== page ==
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There are many reasons for enlisted Soldiers to join the Sgt. Audie Murphy Club. At Fort Drum, several members cited the opportunities for community service and networking with other NCOs as reasons for committing to the arduous selection process. (Graphic by Mike Strasser, Fort Drum Garrison Public Affairs)


Fort Drum NCOs promote community service through Sgt. Audie Murphy Club membership


Mike Strasser

Fort Drum Garrison Public Affairs


FORT DRUM, N.Y. (Dec. 21, 2020) – Over the past few weeks, members of the Fort Drum community have been popping up on television screens across the North Country with messages of holiday cheer.

Among these groups, and perhaps not as familiar a name as the 10th Combat Aviation Brigade or the 10th Mountain Division Band, is the Fort Drum Sgt. Audie Murphy Club (SAMC).

Although its members are quite active in the community, it’s a military organization that even some Soldiers aren’t entirely knowledgeable about.

First Sgt. Raymond Huff was introduced to this prestigious club while serving as an instructor at the NCO Academy at Fort Rucker, Alabama.

“I felt that this was an organization I wanted to be a part of because they give back to Soldiers and the local community,” he said. “The Sergeant Audie Murphy Association connects Soldiers from the installation with each other and with the local community through volunteer work.”
Over the past four years, Huff said that he has participated in food drives and assisted with organizing road races and fitness events to support charitable causes. The Fort Drum chapter has volunteered with local events ranging from a law enforcement torch run and a Special Olympics polar plunge, to a beautification project in Watertown’s Thompson Park.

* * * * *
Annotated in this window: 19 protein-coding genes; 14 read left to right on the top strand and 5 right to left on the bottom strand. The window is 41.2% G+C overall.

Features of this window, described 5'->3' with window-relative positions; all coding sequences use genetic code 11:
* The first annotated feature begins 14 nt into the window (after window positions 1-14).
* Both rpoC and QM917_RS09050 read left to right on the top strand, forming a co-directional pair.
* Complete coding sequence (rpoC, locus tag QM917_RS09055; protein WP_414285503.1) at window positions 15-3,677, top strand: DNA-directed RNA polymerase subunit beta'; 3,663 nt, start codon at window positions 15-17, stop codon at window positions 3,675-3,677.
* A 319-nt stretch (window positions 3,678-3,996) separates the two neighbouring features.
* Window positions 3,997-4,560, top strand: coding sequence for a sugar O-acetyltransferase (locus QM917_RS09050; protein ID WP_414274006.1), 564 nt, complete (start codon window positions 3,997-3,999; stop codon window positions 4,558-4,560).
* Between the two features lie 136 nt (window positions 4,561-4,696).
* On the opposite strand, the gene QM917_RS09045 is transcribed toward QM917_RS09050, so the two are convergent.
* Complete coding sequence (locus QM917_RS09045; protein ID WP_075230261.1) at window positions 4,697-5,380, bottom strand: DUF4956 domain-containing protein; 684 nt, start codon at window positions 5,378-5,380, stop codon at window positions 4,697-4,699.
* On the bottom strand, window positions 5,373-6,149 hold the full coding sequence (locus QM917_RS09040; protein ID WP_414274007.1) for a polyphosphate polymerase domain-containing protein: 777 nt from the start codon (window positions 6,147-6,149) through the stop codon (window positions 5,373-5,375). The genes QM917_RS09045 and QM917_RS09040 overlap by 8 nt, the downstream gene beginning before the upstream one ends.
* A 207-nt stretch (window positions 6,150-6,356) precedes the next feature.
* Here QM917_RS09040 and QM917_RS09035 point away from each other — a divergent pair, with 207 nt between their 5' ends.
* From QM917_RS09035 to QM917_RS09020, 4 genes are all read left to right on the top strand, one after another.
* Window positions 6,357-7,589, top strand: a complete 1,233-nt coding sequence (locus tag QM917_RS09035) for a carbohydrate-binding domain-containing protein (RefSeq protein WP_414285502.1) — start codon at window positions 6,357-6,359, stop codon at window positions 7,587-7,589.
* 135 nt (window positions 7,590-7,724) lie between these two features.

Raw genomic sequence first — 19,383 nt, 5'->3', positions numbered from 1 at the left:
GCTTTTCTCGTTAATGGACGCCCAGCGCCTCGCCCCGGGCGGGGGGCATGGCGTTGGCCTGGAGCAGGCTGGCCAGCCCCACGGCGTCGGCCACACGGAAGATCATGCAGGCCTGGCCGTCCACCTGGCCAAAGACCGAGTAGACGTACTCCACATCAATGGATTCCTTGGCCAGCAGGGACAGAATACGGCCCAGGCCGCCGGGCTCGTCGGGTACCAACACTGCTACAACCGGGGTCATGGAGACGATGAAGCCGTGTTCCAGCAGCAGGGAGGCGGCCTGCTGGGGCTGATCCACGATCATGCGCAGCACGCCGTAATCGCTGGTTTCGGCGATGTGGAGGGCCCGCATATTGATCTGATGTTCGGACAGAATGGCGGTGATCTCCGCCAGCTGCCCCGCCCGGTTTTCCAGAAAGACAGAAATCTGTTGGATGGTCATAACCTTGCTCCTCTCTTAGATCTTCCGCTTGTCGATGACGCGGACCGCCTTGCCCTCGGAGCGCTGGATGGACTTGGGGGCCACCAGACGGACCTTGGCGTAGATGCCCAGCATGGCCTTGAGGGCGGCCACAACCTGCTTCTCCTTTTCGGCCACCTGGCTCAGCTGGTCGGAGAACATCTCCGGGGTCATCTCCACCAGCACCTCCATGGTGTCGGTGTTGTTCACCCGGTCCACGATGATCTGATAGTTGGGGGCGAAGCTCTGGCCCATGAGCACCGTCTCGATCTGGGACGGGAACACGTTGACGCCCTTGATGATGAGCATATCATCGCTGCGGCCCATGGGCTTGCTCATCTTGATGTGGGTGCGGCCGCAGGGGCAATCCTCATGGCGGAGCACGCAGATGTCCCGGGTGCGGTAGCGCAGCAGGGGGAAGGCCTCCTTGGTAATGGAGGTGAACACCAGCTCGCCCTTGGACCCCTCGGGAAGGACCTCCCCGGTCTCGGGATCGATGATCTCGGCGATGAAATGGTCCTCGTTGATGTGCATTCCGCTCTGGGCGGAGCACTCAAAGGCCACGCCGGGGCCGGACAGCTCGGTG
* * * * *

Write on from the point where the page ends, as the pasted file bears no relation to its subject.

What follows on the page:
“The most meaningful experience I had as a member was when we coordinated to provide gifts for Soldiers and families in need,” Huff said. “Units identified Soldiers by name in certain ranks, and the entire installation came together to donate gifts to give to these families in need so that they could provide a meaningful Christmas. It was an outstanding event.”

Connecting to local communities is also what attracted Staff Sgt. Alix Serrano to the SAMC.

“The prestige is what drew me in, but the commitment to the local community is what really stood out to me,” he said. “I've always wanted to be more involved in the community but never really knew about how to go about it. The SAMC was my gateway to assist me with helping my community.”

Serrano said that he learned about the SAMC while stationed in Hawaii. All of the NCOs he admired – and who were considered best of the best – had competed for SAMC, but not everyone made it through the selection process. That was something he would experience himself.

Serrano fell short of the minimum qualifications during his first attempt in 2016, but he knew it wouldn’t be his last.

“It felt like unfinished business,” he said.

The selection process is conducted in four phases, beginning with a candidate’s evaluation and nomination by a senior NCO. Next is a performance test, followed by a brigade selection board and then the division selection board, which includes a written exam.

When he arrived at Fort Drum, Serrano served as a platoon sergeant in B Company, 41st Brigade Engineer Battalion, 2nd Brigade Combat Team. He is now assigned to the 10th Mountain Division Noncommissioned Officer Academy as a small group leader.

Serrano said that his progression as a leader and the support of key mentors helped him toward achieving his goal.

“I was fortunate enough to have a first sergeant and command sergeant major who were SAMC inductees, so they assisted me with studying, and inspecting my uniform and paperwork,” he said. “It involved lots of studying and stumbling on the biography. But after a lot of trial and error, when it was time for the board, I felt I was more than ready.”